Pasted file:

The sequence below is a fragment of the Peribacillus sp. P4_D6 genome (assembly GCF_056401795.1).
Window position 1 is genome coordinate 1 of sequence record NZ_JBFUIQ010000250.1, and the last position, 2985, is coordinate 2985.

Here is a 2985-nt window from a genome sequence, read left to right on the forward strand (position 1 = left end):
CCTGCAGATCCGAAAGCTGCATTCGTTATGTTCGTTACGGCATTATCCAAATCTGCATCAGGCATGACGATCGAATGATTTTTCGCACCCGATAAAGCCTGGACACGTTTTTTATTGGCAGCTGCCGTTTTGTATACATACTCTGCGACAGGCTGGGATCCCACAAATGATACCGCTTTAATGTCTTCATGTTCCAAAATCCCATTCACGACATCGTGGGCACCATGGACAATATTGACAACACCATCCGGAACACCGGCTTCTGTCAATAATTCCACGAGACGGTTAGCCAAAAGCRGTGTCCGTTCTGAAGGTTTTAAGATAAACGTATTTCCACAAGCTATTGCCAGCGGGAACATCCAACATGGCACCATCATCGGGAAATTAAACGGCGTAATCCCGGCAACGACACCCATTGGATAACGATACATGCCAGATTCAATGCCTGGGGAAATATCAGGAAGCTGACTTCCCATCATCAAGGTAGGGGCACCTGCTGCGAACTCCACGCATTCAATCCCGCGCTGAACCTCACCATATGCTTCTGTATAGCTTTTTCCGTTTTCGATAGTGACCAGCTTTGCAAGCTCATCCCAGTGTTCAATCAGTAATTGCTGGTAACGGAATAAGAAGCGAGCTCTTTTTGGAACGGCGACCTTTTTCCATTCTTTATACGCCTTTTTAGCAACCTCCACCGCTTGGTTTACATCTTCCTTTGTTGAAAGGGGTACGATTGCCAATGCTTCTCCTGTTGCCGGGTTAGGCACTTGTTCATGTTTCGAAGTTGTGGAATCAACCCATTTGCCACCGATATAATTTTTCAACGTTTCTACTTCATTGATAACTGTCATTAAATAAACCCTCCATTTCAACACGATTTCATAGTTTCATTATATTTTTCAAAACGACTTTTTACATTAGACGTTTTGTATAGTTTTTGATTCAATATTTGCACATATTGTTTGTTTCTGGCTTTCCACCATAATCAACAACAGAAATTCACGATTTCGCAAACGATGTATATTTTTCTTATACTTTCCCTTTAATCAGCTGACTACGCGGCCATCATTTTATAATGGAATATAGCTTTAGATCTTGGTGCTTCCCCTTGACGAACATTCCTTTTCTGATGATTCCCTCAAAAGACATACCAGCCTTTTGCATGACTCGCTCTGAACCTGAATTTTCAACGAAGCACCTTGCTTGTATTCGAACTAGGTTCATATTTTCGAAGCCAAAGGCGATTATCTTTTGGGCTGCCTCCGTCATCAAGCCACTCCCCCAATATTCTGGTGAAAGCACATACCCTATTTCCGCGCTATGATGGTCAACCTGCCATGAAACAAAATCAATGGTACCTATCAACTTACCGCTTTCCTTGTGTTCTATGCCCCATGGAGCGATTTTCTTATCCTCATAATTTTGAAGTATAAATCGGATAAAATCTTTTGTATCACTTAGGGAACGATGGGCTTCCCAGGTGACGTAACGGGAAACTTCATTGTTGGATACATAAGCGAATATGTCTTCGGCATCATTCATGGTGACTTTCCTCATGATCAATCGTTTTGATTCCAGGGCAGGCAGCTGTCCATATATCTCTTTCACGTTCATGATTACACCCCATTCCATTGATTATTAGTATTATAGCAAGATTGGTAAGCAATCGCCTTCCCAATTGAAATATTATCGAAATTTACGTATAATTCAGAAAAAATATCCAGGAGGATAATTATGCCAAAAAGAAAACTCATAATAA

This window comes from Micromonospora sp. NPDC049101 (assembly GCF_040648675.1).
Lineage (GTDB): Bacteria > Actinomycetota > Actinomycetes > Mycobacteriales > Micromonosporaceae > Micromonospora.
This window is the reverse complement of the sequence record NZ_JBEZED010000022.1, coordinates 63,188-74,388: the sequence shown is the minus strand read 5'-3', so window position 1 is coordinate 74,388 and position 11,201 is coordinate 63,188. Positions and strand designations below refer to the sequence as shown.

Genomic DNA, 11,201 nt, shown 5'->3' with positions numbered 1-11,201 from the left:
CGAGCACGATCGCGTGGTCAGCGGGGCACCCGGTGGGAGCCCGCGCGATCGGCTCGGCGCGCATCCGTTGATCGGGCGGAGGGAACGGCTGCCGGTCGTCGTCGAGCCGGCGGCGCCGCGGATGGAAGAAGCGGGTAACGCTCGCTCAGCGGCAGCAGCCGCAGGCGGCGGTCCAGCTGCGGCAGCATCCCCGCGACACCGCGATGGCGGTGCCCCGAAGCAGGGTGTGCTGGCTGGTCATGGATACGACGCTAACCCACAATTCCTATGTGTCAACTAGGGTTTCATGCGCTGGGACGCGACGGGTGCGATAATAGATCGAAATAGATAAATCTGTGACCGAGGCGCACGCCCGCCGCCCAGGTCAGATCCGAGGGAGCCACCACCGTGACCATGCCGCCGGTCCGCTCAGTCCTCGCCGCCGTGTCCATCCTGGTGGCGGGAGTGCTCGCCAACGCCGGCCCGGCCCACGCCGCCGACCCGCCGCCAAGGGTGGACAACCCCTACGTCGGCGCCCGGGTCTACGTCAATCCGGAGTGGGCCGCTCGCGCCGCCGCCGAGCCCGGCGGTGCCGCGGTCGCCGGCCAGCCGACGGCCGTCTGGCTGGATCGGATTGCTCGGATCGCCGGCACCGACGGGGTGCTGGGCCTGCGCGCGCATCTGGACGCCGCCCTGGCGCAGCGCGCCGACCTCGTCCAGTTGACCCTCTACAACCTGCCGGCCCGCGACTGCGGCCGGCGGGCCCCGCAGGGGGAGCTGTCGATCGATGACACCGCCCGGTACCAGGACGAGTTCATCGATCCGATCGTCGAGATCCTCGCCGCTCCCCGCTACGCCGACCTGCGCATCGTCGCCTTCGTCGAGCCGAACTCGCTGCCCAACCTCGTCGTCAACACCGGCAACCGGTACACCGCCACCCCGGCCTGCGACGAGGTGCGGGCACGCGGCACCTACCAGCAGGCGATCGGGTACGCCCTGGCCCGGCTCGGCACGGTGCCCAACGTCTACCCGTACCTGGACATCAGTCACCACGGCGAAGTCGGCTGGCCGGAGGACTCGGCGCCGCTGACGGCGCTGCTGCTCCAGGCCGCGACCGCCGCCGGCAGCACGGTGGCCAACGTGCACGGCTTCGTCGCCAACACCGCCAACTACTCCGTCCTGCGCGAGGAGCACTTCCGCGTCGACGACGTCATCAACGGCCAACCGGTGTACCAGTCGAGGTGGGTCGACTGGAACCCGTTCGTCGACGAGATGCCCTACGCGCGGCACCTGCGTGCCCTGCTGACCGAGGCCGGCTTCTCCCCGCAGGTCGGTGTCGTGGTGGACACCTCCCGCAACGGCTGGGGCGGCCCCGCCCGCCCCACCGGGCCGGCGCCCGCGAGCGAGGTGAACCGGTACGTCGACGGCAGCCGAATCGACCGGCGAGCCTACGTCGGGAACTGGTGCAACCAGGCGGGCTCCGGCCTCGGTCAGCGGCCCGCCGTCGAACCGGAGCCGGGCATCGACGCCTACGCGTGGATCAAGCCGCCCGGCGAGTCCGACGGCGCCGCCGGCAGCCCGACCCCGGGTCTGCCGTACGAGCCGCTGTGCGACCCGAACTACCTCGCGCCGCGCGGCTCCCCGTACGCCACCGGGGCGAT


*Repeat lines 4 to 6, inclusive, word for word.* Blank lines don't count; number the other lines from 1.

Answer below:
CCTGCAGATCCGAAAGCTGCATTCGTTATGTTCGTTACGGCATTATCCAAATCTGCATCAGGCATGACGATCGAATGATTTTTCGCACCCGATAAAGCCTGGACACGTTTTTTATTGGCAGCTGCCGTTTTGTATACATACTCTGCGACAGGCTGGGATCCCACAAATGATACCGCTTTAATGTCTTCATGTTCCAAAATCCCATTCACGACATCGTGGGCACCATGGACAATATTGACAACACCATCCGGAACACCGGCTTCTGTCAATAATTCCACGAGACGGTTAGCCAAAAGCRGTGTCCGTTCTGAAGGTTTTAAGATAAACGTATTTCCACAAGCTATTGCCAGCGGGAACATCCAACATGGCACCATCATCGGGAAATTAAACGGCGTAATCCCGGCAACGACACCCATTGGATAACGATACATGCCAGATTCAATGCCTGGGGAAATATCAGGAAGCTGACTTCCCATCATCAAGGTAGGGGCACCTGCTGCGAACTCCACGCATTCAATCCCGCGCTGAACCTCACCATATGCTTCTGTATAGCTTTTTCCGTTTTCGATAGTGACCAGCTTTGCAAGCTCATCCCAGTGTTCAATCAGTAATTGCTGGTAACGGAATAAGAAGCGAGCTCTTTTTGGAACGGCGACCTTTTTCCATTCTTTATACGCCTTTTTAGCAACCTCCACCGCTTGGTTTACATCTTCCTTTGTTGAAAGGGGTACGATTGCCAATGCTTCTCCTGTTGCCGGGTTAGGCACTTGTTCATGTTTCGAAGTTGTGGAATCAACCCATTTGCCACCGATATAATTTTTCAACGTTTCTACTTCATTGATAACTGTCATTAAATAAACCCTCCATTTCAACACGATTTCATAGTTTCATTATATTTTTCAAAACGACTTTTTACATTAGACGTTTTGTATAGTTTTTGATTCAATATTTGCACATATTGTTTGTTTCTGGCTTTCCACCATAATCAACAACAGAAATTCACGATTTCGCAAACGATGTATATTTTTCTTATACTTTCCCTTTAATCAGCTGACTACGCGGCCATCATTTTATAATGGAATATAGCTTTAGATCTTGGTGCTTCCCCTTGACGAACATTCCTTTTCTGATGATTCCCTCAAAAGACATACCAGCCTTTTGCATGACTCGCTCTGAACCTGAATTTTCAACGAAGCACCTTGCTTGTATTCGAACTAGGTTCATATTTTCGAAGCCAAAGGCGATTATCTTTTGGGCTGCCTCCGTCATCAAGCCACTCCCCCAATATTCTGGTGAAAGCACATACCCTATTTCCGCGCTATGATGGTCAACCTGCCATGAAACAAAATCAATGGTACCTATCAACTTACCGCTTTCCTTGTGTTCTATGCCCCATGGAGCGATTTTCTTATCCTCATAATTTTGAAGTATAAATCGGATAAAATCTTTTGTATCACTTAGGGAACGATGGGCTTCCCAGGTGACGTAACGGGAAACTTCATTGTTGGATACATAAGCGAATATGTCTTCGGCATCATTCATGGTGACTTTCCTCATGATCAATCGTTTTGATTCCAGGGCAGGCAGCTGTCCATATATCTCTTTCACGTTCATGATTACACCCCATTCCATTGATTATTAGTATTATAGCAAGATTGGTAAGCAATCGCCTTCCCAATTGAAATATTATCGAAATTTACGTATAATTCAGAAAAAATATCCAGGAGGATAATTATGCCAAAAAGAAAACTCATAATAA

This window comes from Micromonospora sp. NPDC049101 (assembly GCF_040648675.1).
Lineage (GTDB): Bacteria > Actinomycetota > Actinomycetes > Mycobacteriales > Micromonosporaceae > Micromonospora.